This is where it gets personal
The Camino is calling and I must answer. I have been attracted to Spain since a backpack trip in 1992 that concluded with a month in Sevilla, where I lived with a family while taking Spanish language courses. Since then, I have been to Spain four times (see favorite places in Spain, so far).
The most recent visit was last October on a Trafalgar tour of northern Spain with my mom on our annual mother-daughter trip. I didn’t know much about the Camino de Santiago pilgrimage until this trip. We stayed in some of the towns that are along the way, and toured the Cathedral in Santiago de Compostela. We saw pilgrims of all ages with backpacks, looking both exhausted and elated in the cathedral, cafés and the pilgrim office.
We met some wonderful people on this tour and I owe it to Mary and Faye from San Antonio, Texas, for getting me interested in the Camino. One of them is a breast cancer survivor who plans to do the Camino as a spiritual and physical bucket list challenge. The other taught me the toast “Arriba, abajo, al centro, pa’ dentro” during our many Spanish wine tastings and dinners. Ay dios mio, we had a blast! But I digress. (This was an excellent tour and I will write a full review in a future blog post.)
Within a few months of my return home from Spain, I watched recommended Camino films such as The Way and the documentary Walking the Camino: Six Ways to Santiago. The latter provided a realistic glimpse of life on the Camino. I was moved by the camaraderie that the pilgrims found among each other, and the vastly different reasons that people have for doing such a pilgrimage.
In April, I took a writing workshop and decided the Camino would be my research essay topic. This opened the floodgates of Camino consciousness and I dove right in. The more I learned, the more I was drawn to it. I went from thinking, maybe I’ll walk the Camino when I retire, to I’ve got to do this! It is truly amazing that once the mind is set on something, people and circumstances appear that confirm you are on the right path. Indeed, the Universe conspires to help the dreamer. I met many like-minded Caminoholics at monthly walks and events for pilgrims in the Bay Area. Although I’m a just a future pilgrim, these peregrinos have welcomed me into their group and have answered my many questions about the Camino. I learned that this community is a like a support group for Camino alumni who might have difficulty adjusting to their return home, or for those who wish to simply maintain the Camino connection.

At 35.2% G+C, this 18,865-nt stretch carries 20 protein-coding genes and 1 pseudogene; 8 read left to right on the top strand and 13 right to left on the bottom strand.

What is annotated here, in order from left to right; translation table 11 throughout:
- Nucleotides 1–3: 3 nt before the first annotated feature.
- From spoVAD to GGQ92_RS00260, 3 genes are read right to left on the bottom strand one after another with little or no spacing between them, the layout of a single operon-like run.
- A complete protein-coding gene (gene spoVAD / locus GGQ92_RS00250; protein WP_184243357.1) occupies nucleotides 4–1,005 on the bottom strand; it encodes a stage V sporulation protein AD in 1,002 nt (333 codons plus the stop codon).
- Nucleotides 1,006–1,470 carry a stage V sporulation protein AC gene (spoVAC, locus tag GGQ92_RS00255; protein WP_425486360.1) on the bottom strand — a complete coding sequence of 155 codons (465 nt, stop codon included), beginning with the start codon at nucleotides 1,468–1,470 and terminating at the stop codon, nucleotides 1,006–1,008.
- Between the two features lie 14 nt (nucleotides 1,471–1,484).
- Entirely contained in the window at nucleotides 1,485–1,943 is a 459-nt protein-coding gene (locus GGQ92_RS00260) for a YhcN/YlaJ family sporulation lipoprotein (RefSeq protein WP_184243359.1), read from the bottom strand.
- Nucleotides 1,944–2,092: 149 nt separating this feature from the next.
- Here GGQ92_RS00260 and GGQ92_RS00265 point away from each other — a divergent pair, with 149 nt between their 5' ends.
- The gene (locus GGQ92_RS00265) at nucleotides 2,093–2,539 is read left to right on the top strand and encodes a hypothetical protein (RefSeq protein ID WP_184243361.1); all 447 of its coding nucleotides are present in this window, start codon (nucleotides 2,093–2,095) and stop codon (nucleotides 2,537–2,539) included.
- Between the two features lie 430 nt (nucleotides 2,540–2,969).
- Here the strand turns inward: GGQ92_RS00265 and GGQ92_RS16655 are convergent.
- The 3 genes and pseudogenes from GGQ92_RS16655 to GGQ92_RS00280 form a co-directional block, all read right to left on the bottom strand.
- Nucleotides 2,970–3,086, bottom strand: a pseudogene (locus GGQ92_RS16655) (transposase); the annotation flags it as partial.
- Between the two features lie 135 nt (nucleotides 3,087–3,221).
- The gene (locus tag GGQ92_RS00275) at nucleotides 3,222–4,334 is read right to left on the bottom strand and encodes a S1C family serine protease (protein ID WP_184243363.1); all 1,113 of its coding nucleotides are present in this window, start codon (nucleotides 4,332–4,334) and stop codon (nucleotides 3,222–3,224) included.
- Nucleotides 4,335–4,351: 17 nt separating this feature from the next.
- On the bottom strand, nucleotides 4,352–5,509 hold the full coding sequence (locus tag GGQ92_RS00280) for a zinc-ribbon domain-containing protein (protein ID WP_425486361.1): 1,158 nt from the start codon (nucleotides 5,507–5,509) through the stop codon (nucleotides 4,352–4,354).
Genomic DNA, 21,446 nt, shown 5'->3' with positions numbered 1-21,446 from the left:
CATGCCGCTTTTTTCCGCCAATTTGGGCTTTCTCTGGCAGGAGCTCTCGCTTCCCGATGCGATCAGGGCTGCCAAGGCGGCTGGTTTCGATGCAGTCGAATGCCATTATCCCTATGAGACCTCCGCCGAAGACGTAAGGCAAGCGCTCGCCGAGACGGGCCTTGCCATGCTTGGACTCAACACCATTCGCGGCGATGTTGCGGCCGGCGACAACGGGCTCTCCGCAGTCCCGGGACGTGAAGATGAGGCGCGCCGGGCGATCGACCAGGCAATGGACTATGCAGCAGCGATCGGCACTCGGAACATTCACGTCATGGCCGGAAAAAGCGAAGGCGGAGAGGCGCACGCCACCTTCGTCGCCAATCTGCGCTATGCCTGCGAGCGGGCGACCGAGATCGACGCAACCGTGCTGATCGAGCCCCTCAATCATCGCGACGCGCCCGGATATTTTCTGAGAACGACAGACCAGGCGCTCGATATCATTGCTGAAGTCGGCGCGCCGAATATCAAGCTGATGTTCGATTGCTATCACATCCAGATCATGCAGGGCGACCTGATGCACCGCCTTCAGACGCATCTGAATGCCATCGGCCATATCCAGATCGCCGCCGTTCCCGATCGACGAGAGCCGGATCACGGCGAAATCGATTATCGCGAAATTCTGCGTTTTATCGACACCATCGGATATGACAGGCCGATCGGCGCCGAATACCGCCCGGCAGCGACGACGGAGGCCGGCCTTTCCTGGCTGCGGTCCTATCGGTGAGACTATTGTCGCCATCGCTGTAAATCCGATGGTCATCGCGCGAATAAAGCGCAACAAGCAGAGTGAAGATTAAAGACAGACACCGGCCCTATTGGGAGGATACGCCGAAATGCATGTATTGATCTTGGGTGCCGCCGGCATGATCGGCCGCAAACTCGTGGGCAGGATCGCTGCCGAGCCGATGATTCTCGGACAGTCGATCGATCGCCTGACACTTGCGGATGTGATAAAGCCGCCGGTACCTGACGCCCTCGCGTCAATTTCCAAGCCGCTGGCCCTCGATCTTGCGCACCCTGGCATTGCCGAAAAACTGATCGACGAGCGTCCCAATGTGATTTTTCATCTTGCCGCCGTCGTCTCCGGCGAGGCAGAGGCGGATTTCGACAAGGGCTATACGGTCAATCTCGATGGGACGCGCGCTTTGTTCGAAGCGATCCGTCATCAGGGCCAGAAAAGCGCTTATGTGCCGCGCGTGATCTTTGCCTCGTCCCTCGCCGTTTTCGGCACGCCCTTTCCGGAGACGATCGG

During my research for the essay, I was excited to see the May issue of National Geographic Magazine featured an article by a photographer who blogged while on his Camino journey. See excerpt from Michael George’s Walking the Way below:
“There is a spirit of community on the Camino that connects everyone. Within days you will have walked alongside, talked to, and had dinner with many fellow pilgrims. Even if you begin alone, soon you will be surrounded by new friends from all corners of the globe. A community ebbs and flows around you; you never know when someone might disappear. I quickly learned to appreciate my time with others.”
Michael’s beautiful words and photos struck a chord within my heart and soul. This spirit of community converging on well-worn paths towards a sacred site is something that I know will be transformative. In fact, the Camino has already made a profound impact on me. The vision of “mi Camino” is an extension of my current lifestyle and values. I look forward meeting pilgrims from all around the world, walking the beautiful countryside, practicing Spanish, enjoying Spanish wine and cuisine, taking photographs, blogging, and sharing my daily yoga practice with anyone who’s willing and able. Moreover, I will appreciate and honor the sacredness of the pilgrimage.
I have decided to walk shorter Camino routes in 2016 (Portugués) and 2017 (Inglés), and plan to walk the Camino Primitivo in 2018 to celebrate my 50th birthday. For me, it is compelling to embark on this challenging pilgrimage that will require planning, research, physical training and introspection. It is a personal journey of crossing internal barriers while doing something that is good for the body, mind and soul.
Although you can certainly do the Camino without much planning and just go to Spain and start walking. I believe that mindful preparation will allow you to enjoy life on the Camino and enable you to be open to the many serendipitous opportunities that the journey will undoubtedly provide. As Ernest Hemingway once said, “It is good to have an end to journey toward; but it is the journey that matters, in the end.”
Planning series at-a-glance:
Part 1: The Pilgrimage to Santiago
Part 2: Camino Routes
Part 3: Route Stage and Season
Part 4: Camino history and symbolism
Part 5: Hospitaleros, Volunteers of the Camino
Part 6: Training and packing for the Camino
Part 7: What inspired me to want to walk the Camino
Thanks for following my journey. I welcome your comments below. Buen Camino!
If you’d like to share your Camino story through a written blog post or video interview, email me at firstname.lastname@example.org. See pilgrim interviews and Camino reflections.
Featured banner image by Michael George, excerpt from Walking the Way, National Geographic – May 2015